Why being “my GP” to a patient will secure the future for Doctors

From the Fibromyalgia News Desk of Jeanne Hambleton

By THE JOBBING DOCTOR

 March 10  2009
        

In the first of his new weekly blogs for pulsetoday, The Jobbing Doctor recalls how his last patient of the week exemplified what general practice is about and demonstrated why it will survive despite the Government’s efforts to destroy it.


My last patient of the week (6.30 on a Friday evening) was a young lady who is making her way in the world. She is now nearly 21, and is moving onwards and upwards in her career.


She is working in a large utility group, and has started to apply for managerial jobs. Nothing strange in that, I’m sure you’ll agree. Except that, apart from her mum and nan, I have been the one constant feature of her life. I remember when her mum was in labour, and I attended to her on the local GP unit (and may well have stitched up the episiotomy), looked after all her childhood illnesses, saw her in junior, then senior school, then she became a teenager.

 


Ah, teenagers. They know everything and have the attitude to say so. I remember her rebellions and her behaviour issues.

 

 

Then, as she started to grow into an adult, it was me who put her on the pill and gave her sexual health advice. Then she left home, and set up home with her boyfriend, but made sure we was close to mum and in Jobbing Doctor’s practice area.

 

This is one of the stories that many GPs up and down the country could tell, and is the bedrock of the way in which healthcare is delivered in this country. It has worked pretty well until now, although we are beginning to see the cracks in this system as more and more roles are done by non-doctors, and Government values convenience over continuity, and puts all the resources in that direction.

I was reminded of the time when I was a young dad, and would pick up my two daughters from primary school, as we had a new baby. There were little knots of mothers standing around the playground, and as I was a bloke, I didn’t fit in with any particular group, so I drifted from group to group.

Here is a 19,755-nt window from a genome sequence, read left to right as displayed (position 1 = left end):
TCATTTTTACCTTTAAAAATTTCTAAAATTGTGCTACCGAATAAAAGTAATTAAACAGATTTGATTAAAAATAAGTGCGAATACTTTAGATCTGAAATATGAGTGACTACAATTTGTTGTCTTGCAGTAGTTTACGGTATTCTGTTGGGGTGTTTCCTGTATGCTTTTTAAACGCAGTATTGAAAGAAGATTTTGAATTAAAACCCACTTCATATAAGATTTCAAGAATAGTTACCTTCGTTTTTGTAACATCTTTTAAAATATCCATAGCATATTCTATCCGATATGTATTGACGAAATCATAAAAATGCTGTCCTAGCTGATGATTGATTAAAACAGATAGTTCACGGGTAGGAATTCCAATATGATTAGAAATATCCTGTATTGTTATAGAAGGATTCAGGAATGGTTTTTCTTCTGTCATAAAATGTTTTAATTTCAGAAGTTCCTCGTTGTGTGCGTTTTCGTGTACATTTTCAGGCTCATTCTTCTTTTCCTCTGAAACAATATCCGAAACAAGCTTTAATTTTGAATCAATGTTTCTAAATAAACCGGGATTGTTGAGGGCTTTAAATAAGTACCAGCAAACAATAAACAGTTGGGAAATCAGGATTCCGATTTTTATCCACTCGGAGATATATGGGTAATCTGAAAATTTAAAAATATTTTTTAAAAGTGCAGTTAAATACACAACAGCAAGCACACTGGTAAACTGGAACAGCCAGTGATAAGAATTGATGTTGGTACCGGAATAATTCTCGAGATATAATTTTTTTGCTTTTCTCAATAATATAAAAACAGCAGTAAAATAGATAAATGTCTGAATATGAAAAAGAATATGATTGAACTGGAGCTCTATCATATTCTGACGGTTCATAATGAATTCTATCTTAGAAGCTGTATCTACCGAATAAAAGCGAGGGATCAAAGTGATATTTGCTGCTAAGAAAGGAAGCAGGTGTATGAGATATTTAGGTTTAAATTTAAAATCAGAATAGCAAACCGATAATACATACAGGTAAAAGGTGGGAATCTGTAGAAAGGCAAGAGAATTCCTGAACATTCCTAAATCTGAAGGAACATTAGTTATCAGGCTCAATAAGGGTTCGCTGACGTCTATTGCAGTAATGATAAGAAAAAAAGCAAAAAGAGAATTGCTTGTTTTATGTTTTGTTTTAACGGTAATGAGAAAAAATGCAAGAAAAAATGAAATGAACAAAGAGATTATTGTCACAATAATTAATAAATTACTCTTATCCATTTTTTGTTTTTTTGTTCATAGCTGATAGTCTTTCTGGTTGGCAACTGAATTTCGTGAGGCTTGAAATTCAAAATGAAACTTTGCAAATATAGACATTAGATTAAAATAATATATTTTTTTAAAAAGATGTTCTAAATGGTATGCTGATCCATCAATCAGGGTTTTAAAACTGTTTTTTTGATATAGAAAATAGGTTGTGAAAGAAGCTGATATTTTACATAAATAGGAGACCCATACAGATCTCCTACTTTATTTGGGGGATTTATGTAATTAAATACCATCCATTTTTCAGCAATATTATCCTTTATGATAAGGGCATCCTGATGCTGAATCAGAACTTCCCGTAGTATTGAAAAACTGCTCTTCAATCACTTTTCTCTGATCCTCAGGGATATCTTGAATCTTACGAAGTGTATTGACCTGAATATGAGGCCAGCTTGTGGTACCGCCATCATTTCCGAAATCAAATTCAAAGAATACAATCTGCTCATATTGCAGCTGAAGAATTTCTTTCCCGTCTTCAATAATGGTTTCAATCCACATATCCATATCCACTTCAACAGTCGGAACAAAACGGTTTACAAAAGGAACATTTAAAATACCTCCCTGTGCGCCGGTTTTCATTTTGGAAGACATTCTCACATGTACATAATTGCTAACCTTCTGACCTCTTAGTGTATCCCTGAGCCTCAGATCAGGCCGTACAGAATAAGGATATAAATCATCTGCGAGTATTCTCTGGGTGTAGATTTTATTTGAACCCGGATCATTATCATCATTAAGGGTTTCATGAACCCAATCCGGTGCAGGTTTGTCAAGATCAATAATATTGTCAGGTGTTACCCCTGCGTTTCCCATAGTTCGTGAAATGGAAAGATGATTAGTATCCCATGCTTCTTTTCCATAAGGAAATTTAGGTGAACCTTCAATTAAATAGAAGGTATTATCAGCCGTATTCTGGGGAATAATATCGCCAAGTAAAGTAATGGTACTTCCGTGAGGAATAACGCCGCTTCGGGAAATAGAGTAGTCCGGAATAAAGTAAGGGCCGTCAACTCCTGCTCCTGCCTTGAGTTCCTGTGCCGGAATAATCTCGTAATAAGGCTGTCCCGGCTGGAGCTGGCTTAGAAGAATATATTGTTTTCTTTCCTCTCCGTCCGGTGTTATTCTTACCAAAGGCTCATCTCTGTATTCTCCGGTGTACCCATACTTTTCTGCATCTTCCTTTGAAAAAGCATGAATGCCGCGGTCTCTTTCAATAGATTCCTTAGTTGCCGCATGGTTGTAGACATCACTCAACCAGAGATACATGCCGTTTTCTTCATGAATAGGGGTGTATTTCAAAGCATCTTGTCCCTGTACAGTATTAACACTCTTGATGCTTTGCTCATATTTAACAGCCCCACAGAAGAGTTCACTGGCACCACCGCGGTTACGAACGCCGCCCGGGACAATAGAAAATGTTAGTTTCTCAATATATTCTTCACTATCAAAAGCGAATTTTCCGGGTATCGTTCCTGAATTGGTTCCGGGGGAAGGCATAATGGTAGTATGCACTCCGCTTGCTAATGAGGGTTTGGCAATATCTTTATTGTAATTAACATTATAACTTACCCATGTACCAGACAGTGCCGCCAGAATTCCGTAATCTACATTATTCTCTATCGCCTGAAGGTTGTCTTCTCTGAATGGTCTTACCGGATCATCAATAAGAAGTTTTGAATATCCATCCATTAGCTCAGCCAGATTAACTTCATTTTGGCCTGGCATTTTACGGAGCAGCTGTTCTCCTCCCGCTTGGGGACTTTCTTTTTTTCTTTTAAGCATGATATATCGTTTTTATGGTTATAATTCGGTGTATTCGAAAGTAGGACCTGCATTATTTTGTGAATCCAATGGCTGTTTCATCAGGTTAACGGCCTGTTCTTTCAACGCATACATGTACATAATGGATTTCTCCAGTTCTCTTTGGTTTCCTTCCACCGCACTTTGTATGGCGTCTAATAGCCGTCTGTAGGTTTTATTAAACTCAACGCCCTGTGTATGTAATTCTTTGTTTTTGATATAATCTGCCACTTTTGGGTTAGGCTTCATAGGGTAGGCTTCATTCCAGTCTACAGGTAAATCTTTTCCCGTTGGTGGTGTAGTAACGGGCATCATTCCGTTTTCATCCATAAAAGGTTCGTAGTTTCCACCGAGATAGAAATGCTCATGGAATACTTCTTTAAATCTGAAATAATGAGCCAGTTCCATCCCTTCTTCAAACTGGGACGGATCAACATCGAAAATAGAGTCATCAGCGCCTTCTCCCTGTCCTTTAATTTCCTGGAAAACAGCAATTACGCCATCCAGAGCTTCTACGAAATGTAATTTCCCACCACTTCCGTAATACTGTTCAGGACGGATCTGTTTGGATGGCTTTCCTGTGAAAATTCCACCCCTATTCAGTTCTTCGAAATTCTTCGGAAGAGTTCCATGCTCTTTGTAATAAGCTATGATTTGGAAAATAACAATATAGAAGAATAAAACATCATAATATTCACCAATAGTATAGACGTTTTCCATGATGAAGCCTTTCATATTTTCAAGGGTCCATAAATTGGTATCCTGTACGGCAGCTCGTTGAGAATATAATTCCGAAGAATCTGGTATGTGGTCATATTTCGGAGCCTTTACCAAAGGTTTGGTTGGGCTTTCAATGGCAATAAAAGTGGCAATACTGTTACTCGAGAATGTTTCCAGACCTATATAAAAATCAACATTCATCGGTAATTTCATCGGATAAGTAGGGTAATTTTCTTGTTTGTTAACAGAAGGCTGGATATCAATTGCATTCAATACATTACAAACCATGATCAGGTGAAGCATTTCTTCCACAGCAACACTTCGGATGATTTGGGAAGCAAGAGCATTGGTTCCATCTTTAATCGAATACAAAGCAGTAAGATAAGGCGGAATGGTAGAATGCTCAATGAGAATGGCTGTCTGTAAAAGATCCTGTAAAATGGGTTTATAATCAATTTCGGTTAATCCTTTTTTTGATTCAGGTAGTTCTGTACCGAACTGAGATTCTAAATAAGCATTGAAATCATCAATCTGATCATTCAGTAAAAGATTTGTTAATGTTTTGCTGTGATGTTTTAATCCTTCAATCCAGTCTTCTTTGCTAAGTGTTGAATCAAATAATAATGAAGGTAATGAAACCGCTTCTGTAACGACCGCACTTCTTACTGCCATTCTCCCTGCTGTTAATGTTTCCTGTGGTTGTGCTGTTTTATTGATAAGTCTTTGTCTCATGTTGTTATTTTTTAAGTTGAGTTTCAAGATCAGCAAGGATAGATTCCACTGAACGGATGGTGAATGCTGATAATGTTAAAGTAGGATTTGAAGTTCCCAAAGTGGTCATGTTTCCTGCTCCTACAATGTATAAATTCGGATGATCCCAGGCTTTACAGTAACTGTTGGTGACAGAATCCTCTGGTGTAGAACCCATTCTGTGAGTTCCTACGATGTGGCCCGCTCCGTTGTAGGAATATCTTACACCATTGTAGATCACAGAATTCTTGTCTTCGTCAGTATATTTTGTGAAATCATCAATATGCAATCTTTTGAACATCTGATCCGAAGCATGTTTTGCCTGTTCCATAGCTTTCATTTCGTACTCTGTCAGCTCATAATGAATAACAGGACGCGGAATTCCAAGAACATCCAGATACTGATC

They were all talking about the things they had in common, and what they had in common were the experiences of pregnancy, birth, early childhood illnesses, immunisations etc. I heard them referring to colleagues saying ‘Dr Smith came to see me’ or ‘I was examined by Dr Brown’ – I knew Drs. Smith and Brown (but the mums didn’t know me as I live just outside my practice area).


Two things then struck me. Firstly, there would be an identical playground 3 miles away where they would be talking about me! Secondly, whenever they referred to the hospital experience, they would talk about the nurse, the consultant, the midwife, the paediatrician; but whenever they talked about their GPs it was always my doctor, my surgery.


So there you have it. The difference between general practice and hospital medicine is down to the personal possessive pronoun, first person singular versus the definite article. ‘My’ not ‘the’.

Unfortunately, the Government just don’t understand this. Generally, the patients do understand this. This is why General Practice will survive.


The Jobbing Doctor is a jobbing general practitioner in a deprived urban area of England. I tend to write about what I see and experience in primary care – the highs (and there are many of them), the lows (some of them as well), and many other things in between.

There is a long history of doctors who write. Whilst I would never put myself in the same league as almost all of them, there seems to be a compulsion to write down our experiences, as we are often the chronicler of the common man. Writing a blog is really a form of this.

 

The difference between general practice and hospital medicine is down to the personal possessive pronoun, first person singular versus the definite article.  ‘My’ not ‘the’.

 

MY GP & CUSTOMER SERVICE

If only this man was my doctor? I am signed in to a practice with oodles of GPs and when I want to see my  doctor I have to run the gauntlet. By that I mean it is not enough to be feeling so ill you want to see a doctor, but you are faced with telephone calls on an 0844 – not even the receptionist knows how much a minute the calls are.